Physical Fitness Prevents Dementia

December 27th, 2010 by Dr. Keith Nemec

Older adults who keep their bodies in shape may be keeping their minds fit as well, according to a study published.

In a study of 460 79-year-olds, UK researchers found that those who performed well on a series of fitness tests also tended to score higher on tests of cognitive abilities, such as verbal skills and proficiency with numbers and spatial organization. The findings suggest that staying fit later in life may slow the development of dementia.

The results are in line with other studies that have linked fitness to better mental performance. In this case, the researchers had some key additional information: study participants’ childhood IQ scores.

All of the men and women had participated in a study that measured their IQ at age 11. Childhood IQ is important because in addition to affecting adulthood cognitive ability, it may sway a person’s odds of staying fit into old age.

But among these study participants, physical fitness seemed to preserve mental acuity regardless of childhood IQ, according to the researchers, led by Dr. Ian J. Deary of the University of Edinburgh.

The findings, Deary explained, suggest that for two people starting out with the same IQ at age 11, the one who’s fitter at age 79 will tend to have better cognitive function.

For the study, the elderly participants took the same cognitive tests that they did at age 11. Their physical fitness was measured in three ways: a walking test, a test of handgrip strength and a test of lung function.

The researchers found that while higher childhood IQ was related to better lung function at age 79, it did not affect the other two fitness measures. All three fitness measures, however, were related to the elderly adults’ cognitive function.

Though it’s not clear why fitness might forestall dementia, one possibility is that it’s by lowering the risks of physical conditions — like high blood pressure, diabetes and heart disease — that may affect the brain.

Deary said that, according to the “common cause” hypothesis, mental function in old age is closely tied to other aspects of “bodily well-being,” including fitness.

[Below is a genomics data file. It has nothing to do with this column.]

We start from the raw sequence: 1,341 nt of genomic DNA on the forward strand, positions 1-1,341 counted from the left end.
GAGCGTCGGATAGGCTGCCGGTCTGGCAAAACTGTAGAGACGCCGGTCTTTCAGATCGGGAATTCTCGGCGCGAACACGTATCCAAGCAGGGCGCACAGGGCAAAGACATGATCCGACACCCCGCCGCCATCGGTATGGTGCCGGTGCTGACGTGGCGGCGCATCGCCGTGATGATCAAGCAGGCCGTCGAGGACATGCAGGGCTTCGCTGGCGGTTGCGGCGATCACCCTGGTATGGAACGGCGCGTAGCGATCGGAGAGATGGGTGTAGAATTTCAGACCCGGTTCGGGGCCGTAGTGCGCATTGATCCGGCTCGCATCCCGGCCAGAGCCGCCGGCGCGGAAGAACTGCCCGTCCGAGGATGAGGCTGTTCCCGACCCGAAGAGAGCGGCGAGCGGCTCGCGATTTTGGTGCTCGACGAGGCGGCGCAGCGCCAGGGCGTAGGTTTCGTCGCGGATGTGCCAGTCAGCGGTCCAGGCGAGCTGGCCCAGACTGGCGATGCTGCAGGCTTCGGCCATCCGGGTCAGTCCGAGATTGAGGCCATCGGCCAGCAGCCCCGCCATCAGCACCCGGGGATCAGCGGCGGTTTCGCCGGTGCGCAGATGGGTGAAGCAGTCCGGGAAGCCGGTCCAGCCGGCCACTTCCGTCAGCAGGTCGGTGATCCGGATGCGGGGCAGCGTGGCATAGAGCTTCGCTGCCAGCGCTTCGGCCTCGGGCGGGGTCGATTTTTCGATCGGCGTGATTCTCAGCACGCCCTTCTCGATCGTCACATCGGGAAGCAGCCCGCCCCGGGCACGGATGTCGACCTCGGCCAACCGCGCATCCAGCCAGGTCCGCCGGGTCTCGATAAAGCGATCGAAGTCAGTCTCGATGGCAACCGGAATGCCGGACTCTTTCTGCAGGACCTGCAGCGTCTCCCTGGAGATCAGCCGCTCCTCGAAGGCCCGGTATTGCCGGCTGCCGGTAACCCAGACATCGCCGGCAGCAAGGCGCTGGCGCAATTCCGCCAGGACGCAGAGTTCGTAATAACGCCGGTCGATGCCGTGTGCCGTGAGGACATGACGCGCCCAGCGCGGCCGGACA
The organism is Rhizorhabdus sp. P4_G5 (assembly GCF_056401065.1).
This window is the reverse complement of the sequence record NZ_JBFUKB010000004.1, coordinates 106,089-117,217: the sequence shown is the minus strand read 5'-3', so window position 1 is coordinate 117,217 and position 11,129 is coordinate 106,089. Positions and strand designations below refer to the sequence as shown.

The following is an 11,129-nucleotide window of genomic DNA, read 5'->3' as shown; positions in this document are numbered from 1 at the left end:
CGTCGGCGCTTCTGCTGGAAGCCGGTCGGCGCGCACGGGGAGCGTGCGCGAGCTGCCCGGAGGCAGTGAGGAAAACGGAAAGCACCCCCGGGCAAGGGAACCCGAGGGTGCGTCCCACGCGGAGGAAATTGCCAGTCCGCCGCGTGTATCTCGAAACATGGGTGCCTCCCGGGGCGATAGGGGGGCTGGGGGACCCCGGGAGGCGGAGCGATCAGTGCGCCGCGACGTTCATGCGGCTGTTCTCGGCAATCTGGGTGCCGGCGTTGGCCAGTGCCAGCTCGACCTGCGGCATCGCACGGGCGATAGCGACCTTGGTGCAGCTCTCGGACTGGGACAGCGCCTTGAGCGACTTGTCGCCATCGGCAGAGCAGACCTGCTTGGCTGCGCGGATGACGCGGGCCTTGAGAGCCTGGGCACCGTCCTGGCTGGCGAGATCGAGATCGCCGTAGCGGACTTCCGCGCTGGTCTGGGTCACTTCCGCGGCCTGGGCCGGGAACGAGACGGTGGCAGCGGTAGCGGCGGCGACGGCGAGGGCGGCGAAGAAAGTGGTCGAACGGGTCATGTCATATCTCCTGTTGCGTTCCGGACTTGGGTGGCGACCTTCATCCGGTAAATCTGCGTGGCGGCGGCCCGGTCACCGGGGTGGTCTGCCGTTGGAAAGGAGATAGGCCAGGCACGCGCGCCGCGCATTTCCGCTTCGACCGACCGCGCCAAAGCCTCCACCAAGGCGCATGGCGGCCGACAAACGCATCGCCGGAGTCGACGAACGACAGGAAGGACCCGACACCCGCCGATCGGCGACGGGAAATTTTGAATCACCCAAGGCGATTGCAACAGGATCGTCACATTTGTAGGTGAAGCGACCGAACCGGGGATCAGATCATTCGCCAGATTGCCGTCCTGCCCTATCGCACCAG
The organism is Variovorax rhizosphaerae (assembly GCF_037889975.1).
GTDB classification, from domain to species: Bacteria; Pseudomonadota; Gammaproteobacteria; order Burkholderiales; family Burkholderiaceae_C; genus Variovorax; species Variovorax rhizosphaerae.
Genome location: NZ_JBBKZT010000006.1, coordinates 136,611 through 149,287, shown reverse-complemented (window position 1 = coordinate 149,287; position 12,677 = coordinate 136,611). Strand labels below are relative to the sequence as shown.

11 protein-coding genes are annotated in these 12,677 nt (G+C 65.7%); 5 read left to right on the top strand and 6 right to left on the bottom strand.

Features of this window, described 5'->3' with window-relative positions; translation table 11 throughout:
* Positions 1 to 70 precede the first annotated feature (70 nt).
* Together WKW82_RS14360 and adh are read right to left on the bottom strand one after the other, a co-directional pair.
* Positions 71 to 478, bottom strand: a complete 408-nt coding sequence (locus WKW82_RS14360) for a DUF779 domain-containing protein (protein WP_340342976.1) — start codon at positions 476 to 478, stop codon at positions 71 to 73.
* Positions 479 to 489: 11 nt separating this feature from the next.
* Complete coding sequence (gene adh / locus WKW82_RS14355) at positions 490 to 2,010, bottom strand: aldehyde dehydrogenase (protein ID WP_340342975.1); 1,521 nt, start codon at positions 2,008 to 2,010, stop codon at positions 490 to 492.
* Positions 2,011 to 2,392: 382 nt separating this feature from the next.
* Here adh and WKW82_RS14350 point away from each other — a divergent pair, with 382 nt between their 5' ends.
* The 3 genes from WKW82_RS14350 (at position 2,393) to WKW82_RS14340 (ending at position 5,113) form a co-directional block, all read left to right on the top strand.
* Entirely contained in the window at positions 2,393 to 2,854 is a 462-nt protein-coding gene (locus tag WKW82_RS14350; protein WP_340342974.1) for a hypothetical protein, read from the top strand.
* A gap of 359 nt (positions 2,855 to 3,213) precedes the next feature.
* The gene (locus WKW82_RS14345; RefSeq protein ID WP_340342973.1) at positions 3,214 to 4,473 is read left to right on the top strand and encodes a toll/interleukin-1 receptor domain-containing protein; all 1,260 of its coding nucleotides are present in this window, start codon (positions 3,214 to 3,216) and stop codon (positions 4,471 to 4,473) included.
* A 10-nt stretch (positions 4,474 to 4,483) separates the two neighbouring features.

In addition, some animal research has suggested that exercise has direct beneficial effects on brain cells.

The current study was not designed to test whether exercise improves cognitive abilities. But Deary said that one recent analysis of past studies found that fitness training might benefit older adults’ mental function.
– Neurology

Dr. Keith and Laurie Nemec’s comments on physical fitness prevents dementia
What this study shows was that staying fit later in life may slow the development of dementia. Interestingly enough when two people starting out with the same I.Q. at age eleven, the one who was fitter at age 79 will tend to have better cognitive function. Well let’s just talk about that. Of course you’d have better cognitive function if you exercise, because exercise moves the toxins out of the body and brings the oxygen and nutrients into the cells and this keeps the cells healthy. Whether they are brain cells, heart cells, lung cells, liver cells, whatever cells, whatever gland, organ or tissue, you are going to be healthier when you exercise.   This was focusing on cognitive function, thinking processes.

But it can relate to any organ, gland system of the body. Also was stated was mental function and old age is closely tied to other aspects of body well being including fitness. We liked what this researcher said, causes the common cause hypothesis, when he uses the term bodily well being tied to other aspects of bodily well being. Because it’s when you live a lifestyle of the proper 7 Basic Steps to Total Health each and every day of your life, it ties into the whole bodily well being as they call it, or as we call it total health of body, mind and spirit. And fitness or exercise is one of the 7 Basic Steps. Also stated was fitness training might benefit older adults mental function. So, in this study, they found that not only does it possibly slow or prevent dementia; in this study it showed that it might reverse it. So, what you need to know is your brain is another organ in the body and one of the most important organs because it controls all others. But still it is an organ of the body, it is made of cells and whatever you can do to get food, nutrition, oxygen into the cell and waste products and toxins and any other byproducts metabolism out of the cells, the healthier those cells are going to be, the better they are going to function, the longer they are going to live.

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